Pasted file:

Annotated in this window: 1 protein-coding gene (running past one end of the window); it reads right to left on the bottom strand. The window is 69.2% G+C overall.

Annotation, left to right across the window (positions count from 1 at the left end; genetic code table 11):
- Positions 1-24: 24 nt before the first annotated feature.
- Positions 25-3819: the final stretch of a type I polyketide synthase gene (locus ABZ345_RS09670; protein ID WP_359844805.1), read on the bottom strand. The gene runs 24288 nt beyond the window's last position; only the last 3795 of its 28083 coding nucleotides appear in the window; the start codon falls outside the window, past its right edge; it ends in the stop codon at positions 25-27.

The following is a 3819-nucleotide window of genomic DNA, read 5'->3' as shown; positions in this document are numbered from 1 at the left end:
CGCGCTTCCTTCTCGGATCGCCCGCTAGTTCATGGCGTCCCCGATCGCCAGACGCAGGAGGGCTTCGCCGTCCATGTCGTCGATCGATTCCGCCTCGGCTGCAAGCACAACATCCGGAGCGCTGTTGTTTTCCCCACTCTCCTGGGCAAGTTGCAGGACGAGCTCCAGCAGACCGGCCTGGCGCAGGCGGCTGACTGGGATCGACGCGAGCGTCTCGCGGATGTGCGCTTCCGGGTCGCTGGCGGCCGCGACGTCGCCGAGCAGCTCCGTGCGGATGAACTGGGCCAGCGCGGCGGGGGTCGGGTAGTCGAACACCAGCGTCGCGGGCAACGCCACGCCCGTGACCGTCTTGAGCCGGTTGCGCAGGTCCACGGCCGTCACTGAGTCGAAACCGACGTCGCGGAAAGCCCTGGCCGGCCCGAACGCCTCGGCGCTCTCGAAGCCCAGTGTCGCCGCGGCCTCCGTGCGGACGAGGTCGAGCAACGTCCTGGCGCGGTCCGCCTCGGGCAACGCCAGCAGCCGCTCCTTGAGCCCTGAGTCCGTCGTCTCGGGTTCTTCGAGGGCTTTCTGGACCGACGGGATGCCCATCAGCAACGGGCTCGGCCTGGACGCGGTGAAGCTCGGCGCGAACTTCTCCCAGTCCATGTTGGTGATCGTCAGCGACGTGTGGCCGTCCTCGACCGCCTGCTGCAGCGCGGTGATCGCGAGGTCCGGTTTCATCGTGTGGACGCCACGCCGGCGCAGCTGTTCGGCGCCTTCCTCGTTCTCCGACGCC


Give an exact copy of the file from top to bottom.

Annotated in this window: 1 protein-coding gene (running past one end of the window); it reads right to left on the bottom strand. The window is 69.2% G+C overall.

Annotation, left to right across the window (positions count from 1 at the left end; genetic code table 11):
- Positions 1-24: 24 nt before the first annotated feature.
- Positions 25-3819: the final stretch of a type I polyketide synthase gene (locus ABZ345_RS09670; protein ID WP_359844805.1), read on the bottom strand. The gene runs 24288 nt beyond the window's last position; only the last 3795 of its 28083 coding nucleotides appear in the window; the start codon falls outside the window, past its right edge; it ends in the stop codon at positions 25-27.

The following is a 3819-nucleotide window of genomic DNA, read 5'->3' as shown; positions in this document are numbered from 1 at the left end:
CGCGCTTCCTTCTCGGATCGCCCGCTAGTTCATGGCGTCCCCGATCGCCAGACGCAGGAGGGCTTCGCCGTCCATGTCGTCGATCGATTCCGCCTCGGCTGCAAGCACAACATCCGGAGCGCTGTTGTTTTCCCCACTCTCCTGGGCAAGTTGCAGGACGAGCTCCAGCAGACCGGCCTGGCGCAGGCGGCTGACTGGGATCGACGCGAGCGTCTCGCGGATGTGCGCTTCCGGGTCGCTGGCGGCCGCGACGTCGCCGAGCAGCTCCGTGCGGATGAACTGGGCCAGCGCGGCGGGGGTCGGGTAGTCGAACACCAGCGTCGCGGGCAACGCCACGCCCGTGACCGTCTTGAGCCGGTTGCGCAGGTCCACGGCCGTCACTGAGTCGAAACCGACGTCGCGGAAAGCCCTGGCCGGCCCGAACGCCTCGGCGCTCTCGAAGCCCAGTGTCGCCGCGGCCTCCGTGCGGACGAGGTCGAGCAACGTCCTGGCGCGGTCCGCCTCGGGCAACGCCAGCAGCCGCTCCTTGAGCCCTGAGTCCGTCGTCTCGGGTTCTTCGAGGGCTTTCTGGACCGACGGGATGCCCATCAGCAACGGGCTCGGCCTGGACGCGGTGAAGCTCGGCGCGAACTTCTCCCAGTCCATGTTGGTGATCGTCAGCGACGTGTGGCCGTCCTCGACCGCCTGCTGCAGCGCGGTGATCGCGAGGTCCGGTTTCATCGTGTGGACGCCACGCCGGCGCAGCTGTTCGGCGCCTTCCTCGTTCTCCGACGCC